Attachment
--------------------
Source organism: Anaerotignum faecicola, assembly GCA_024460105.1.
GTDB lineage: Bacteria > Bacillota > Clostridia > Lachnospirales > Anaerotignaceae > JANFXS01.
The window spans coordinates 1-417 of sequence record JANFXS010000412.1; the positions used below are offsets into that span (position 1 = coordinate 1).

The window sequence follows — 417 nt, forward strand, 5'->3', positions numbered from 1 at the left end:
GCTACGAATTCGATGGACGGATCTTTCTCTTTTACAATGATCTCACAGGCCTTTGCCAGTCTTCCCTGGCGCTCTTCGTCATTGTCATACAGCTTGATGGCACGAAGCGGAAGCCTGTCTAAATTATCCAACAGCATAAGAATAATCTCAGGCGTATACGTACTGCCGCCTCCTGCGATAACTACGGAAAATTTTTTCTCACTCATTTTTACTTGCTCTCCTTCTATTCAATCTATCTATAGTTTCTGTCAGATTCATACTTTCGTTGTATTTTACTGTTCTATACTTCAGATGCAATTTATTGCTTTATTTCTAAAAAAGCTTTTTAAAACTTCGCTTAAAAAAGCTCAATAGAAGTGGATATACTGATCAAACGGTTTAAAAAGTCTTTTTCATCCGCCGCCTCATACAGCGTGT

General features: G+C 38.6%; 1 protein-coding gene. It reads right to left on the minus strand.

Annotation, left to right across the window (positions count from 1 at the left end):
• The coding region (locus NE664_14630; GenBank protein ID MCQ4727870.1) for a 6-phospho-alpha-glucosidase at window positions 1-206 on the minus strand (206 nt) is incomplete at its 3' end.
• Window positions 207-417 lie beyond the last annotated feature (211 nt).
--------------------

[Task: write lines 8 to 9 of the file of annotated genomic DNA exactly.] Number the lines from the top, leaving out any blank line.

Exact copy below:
• The coding region (locus NE664_14630; GenBank protein ID MCQ4727870.1) for a 6-phospho-alpha-glucosidase at window positions 1-206 on the minus strand (206 nt) is incomplete at its 3' end.
• Window positions 207-417 lie beyond the last annotated feature (211 nt).